For Pride Month 2023, Aesop offers free books at its ‘Queer Library’

To celebrate Pride Month 2023, Aesop Queer Library offers free books by LGBTQIA+ writers at locations in the US, UK (until 2 July)) and Canada

Aesop Queer Library 2023
(Image credit: Aesop)

To celebrate Pride Month 2023, Aesop is offering great works of literature by LGBTQIA+ authors in store, with no purchase necessary. 

The initiative is fuelled by the precept that storytelling is our most powerful instrument of communication and that books, in particular, have a profound ability to expand our capacity for empathy and acceptance. 

Aesop Queer Library shares stories in Pride Month 2023

In the UK, The Aesop Queer Library will operate out of the Aesop Soho from 29 June – 2 July 2023. The books are supplied by the local London bookshop Gay’s The Word, as well as Pilot Press, a non-profit imprint specialising in contemporary and historic queer art and writing; Fourteen Poems, a London-based triannual queer poetry journal; and Cipher Press, an independent publisher of fiction and non-fiction by queer and trans-identifying writers.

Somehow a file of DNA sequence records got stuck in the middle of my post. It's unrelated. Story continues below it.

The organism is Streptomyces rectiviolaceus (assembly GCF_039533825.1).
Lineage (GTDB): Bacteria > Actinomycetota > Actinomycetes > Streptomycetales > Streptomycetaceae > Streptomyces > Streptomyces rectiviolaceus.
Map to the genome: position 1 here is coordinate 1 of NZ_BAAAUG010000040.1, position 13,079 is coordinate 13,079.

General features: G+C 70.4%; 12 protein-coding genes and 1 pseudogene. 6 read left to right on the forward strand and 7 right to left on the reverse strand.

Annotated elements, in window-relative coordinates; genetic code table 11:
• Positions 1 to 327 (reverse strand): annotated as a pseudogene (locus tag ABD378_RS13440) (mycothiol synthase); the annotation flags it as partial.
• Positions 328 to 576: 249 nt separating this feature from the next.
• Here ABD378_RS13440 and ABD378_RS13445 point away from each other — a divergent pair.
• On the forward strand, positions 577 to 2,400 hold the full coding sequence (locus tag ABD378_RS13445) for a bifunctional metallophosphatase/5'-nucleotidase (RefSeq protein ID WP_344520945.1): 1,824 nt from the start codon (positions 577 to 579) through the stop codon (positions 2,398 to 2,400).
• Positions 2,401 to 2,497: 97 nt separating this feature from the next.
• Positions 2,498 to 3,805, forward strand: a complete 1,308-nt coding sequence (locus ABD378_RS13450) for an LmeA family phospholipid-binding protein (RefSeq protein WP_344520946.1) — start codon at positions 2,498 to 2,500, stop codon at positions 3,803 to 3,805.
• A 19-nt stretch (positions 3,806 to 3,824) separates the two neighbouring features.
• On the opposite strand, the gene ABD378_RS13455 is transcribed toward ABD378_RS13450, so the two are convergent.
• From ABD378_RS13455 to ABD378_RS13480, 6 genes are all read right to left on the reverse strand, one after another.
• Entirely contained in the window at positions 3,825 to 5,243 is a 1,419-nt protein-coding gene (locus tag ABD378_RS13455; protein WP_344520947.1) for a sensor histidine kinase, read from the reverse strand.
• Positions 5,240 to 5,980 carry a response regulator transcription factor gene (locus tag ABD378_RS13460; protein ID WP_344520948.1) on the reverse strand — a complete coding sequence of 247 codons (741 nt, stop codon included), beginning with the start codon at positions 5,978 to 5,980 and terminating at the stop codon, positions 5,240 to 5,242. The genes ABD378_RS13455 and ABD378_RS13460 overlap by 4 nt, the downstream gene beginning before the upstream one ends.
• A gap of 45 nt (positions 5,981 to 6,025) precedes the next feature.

Aesop has also collaborated with Black-owned creative agency A Vibe Called Tech to host a roundtable discussion in-store and share two historical queer texts for free online: A Place for Us by Isabel Miller (1969), which tells the story of a lesbian relationship in early 19th-century New England; and Escape to an Autumn Pavement by Andew Salkey (1960), which explores sexuality in Caribbean culture against the backdrop of bohemian Soho. 

Three locations in USA and Canada

In North America, The Aesop Queer Library will operate out of Aesop Williamsburg (New York), Aesop Silverlake (Los Angeles) and Aesop Yorkville (Toronto) from 20 – 25 June. The selection will focus on books that have been banned or challenged across the US and Canada in response to an increase in banned books locally. In a statement, Aesop noted that, ‘according to the American Library Association’s Office for Intellectual Freedom, 2022 saw a 38 per cent increase in titles targeted for censorship. Of those titles, the vast majority were written by or about members of the LGBTQIA2S+ community or by and about Black people, Indigenous people, and other people of colour. In response, the Aesop Foundation has donated $100,000 (USD) to the American Civil Liberties Union Foundation, which works to defend freedom of expression, both in the courts and beyond.’

Writer and Wallpaper* Contributing Editor

Mary Cleary is a writer based in London and New York. Previously beauty & grooming editor at Wallpaper*, she is now a contributing editor, alongside writing for various publications on all aspects of culture.